“The situation is very bad,” said a distraught Kadri. “No human rights, no justice. We want peace. We have no hate for anyone – Jewish, Christian, Muslim, Israeli, American, whatever. We have children, we want to live. But they make it so there is no future for us.”

‘They are working together in a way they hadn’t before’

The abyss confronting Kadri’s family also confronts most Palestinian shepherds across the Jordan Valley and much of Area C, a part of the West Bank that is under full Israeli military control. Many others in the area describe similar confiscations, detentions and restrictions by Israeli forces recently, often in conjunction with or carried out by settlers.

Another incident similar to Kadri’s occurred two weeks later, in which Palestinian shepherds Shehda Dais and Ayed Dais in al-Jiftlik had their sheep taken by security personnel and were forced to pay 150,000 shekels to prevent their confiscation. The settlement council allegedly threatened the shepherds and six families from the community that they would be forced to pay 1 million shekels ($271,260) if they attempted to bring their flocks out grazing.

For decades, the Palestinians of the Jordan Valley, which number approximately 65,000 according to rights group B’Tselem, have faced severe restrictions in access to critical resources such as water, 85 percent of which goes to settlers, though they number approximately 11,000 – a sixth of the Palestinian population – in the area. They are prohibited from collecting rainwater or accessing any water on their land. Kadri and his sons live along a spring that has been fenced off solely for settlers’ use.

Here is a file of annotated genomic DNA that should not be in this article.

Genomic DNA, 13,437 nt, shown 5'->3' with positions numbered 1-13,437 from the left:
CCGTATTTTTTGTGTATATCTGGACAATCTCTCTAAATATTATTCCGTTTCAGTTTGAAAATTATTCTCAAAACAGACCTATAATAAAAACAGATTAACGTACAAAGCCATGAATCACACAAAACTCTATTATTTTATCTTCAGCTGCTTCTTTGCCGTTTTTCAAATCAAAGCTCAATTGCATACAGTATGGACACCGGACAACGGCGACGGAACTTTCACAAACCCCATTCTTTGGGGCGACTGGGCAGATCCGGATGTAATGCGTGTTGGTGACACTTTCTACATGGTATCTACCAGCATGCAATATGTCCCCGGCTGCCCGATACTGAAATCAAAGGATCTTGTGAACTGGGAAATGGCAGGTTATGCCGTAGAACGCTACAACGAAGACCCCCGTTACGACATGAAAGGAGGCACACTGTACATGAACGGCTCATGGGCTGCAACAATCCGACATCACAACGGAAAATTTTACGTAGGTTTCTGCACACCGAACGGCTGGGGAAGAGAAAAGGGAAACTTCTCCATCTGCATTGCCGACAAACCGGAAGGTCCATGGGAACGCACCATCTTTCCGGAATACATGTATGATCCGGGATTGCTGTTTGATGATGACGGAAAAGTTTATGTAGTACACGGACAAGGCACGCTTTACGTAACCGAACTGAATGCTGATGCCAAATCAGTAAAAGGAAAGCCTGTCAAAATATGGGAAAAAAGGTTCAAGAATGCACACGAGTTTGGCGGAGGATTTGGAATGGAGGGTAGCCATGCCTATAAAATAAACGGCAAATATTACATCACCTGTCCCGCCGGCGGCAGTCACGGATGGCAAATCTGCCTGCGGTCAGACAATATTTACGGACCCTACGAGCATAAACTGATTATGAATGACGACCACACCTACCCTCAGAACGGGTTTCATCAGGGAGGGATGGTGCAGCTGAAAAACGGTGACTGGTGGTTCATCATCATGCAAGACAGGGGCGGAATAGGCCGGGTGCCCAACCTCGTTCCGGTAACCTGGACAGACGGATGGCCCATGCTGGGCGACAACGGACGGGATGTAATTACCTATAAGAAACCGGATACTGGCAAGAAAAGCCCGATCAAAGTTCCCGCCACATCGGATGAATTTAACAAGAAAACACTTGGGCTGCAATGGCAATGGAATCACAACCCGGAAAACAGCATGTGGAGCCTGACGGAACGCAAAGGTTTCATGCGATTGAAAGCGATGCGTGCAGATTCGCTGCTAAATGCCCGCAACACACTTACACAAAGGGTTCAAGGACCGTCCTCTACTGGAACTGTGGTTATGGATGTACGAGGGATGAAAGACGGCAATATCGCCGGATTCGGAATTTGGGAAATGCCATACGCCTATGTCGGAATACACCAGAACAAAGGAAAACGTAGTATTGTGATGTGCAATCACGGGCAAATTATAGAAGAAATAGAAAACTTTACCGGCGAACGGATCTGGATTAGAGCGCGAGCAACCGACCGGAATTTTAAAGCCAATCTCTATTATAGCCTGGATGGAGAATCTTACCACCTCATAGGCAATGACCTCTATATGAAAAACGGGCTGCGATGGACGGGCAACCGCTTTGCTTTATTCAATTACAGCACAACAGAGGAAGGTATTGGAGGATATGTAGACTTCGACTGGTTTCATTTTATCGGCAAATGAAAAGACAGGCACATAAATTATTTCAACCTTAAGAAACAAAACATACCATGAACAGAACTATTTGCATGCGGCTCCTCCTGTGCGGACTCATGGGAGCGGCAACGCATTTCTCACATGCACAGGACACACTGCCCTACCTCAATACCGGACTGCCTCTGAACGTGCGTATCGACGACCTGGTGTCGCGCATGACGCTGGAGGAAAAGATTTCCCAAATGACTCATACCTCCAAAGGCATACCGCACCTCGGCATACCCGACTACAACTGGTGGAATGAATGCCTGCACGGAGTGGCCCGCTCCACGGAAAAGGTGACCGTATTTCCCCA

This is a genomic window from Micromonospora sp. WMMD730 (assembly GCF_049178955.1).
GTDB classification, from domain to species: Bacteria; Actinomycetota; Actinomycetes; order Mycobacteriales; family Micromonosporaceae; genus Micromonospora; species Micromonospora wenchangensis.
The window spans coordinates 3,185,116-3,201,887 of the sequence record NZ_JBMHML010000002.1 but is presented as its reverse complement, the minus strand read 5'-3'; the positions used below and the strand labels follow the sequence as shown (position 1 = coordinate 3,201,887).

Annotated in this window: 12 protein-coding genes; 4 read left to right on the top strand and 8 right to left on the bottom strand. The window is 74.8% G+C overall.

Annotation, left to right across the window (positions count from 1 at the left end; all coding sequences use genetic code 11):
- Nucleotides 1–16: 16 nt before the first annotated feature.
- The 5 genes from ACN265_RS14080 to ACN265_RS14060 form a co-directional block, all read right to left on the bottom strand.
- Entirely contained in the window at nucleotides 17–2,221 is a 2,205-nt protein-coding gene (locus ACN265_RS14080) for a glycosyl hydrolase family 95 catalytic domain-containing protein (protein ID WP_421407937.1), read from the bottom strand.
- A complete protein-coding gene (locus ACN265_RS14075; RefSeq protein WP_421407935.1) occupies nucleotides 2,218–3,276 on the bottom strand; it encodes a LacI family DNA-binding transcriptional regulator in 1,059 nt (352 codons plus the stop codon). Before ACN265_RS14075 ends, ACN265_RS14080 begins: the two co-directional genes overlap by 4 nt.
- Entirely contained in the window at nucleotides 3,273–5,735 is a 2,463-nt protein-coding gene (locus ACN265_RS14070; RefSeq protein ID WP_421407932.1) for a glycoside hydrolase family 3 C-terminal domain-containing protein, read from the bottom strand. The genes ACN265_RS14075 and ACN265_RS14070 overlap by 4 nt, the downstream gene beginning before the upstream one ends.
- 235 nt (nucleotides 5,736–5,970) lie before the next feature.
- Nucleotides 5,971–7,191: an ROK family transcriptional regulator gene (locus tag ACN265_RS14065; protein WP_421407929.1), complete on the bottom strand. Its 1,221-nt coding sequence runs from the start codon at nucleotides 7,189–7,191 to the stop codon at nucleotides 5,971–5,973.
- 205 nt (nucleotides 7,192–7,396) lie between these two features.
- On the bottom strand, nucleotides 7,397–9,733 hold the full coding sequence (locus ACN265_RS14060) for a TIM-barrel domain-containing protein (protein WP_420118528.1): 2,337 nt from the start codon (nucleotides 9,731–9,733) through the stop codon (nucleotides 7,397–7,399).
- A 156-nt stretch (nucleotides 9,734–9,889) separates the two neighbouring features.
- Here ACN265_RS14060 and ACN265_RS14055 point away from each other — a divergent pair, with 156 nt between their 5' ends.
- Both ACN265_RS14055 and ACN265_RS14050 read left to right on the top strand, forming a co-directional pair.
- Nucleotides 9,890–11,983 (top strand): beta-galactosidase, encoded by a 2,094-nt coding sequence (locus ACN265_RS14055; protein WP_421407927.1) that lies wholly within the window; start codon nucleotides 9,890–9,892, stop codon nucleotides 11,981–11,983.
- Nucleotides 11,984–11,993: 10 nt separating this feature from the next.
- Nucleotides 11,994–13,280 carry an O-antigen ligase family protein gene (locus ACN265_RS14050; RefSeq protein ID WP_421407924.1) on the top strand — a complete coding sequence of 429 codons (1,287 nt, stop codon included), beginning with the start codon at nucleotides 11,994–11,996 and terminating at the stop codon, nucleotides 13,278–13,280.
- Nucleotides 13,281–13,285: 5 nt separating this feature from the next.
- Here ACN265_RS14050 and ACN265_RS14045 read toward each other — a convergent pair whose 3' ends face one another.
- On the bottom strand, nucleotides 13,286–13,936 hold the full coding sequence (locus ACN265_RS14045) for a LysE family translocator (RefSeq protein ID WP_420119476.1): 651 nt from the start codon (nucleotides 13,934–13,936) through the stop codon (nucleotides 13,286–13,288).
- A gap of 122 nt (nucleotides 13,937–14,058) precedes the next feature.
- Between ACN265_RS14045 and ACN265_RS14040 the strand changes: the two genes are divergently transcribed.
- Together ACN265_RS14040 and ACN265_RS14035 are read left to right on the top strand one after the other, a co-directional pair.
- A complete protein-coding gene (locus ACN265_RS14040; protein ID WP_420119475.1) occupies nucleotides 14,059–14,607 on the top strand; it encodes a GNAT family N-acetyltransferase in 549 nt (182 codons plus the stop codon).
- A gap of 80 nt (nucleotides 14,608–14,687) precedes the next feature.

While all settlements are illegal under international law, the Jordan Valley at least had settlers who were relatively less violent in the past, and Kadri describes amicable relations with settlers once upon a time.

But then the first Israeli settler outpost – illegal even under Israeli law, though in practice largely permitted by Israel and buttressed by its security forces – came in 2016, and attacks and harassment of shepherds have escalated since.

Ahmed Daraghmeh, 33, of Farsiya, said his hand was broken by settlers just weeks before October 7, incapacitating him for two months.

When the war started, violence erupted in the Jordan Valley and, as elsewhere in Area C, Palestinians reported attacks rising dramatically, with settlers invading their homes at night, threatening them to leave.

In the aftermath of the first spate of settler violence in the early weeks of the war, the United States exerted pressure on Israel, which subsequently took a few violent settlers into administrative detention. Though the violence has subsided somewhat, an emerging pattern in recent weeks suggests that legal procedures are being used more aggressively by Israeli forces and settlers – many of whom, through regional defence units, have been deputised to be the regional security force and now wear military uniform and carry assault rifles.

Yousef Bsharat, 47, is a shepherd from Makhoul. He, his wife and their 10 children tend to their hundreds of sheep, goats and chickens kept around their home.

On October 7, settlers attacked Yousef’s teenage son and their flock of sheep with stones and dogs; 23 sheep went missing. “But back then, the army helped to tell the settlers to go away,” said Yousef.

In the following weeks, home invasions began. A neighbour’s home was invaded at gunpoint, he recalled. “They came in with their guns and said: ‘You’re not allowed to be here any more,’” said Yousef.

Security forces came and arrested the Palestinian shepherds, who subsequently left for good.

“From that day, they’ve treated people here as if they are animals,” said Yousef. “But this is our land. I refuse to leave.”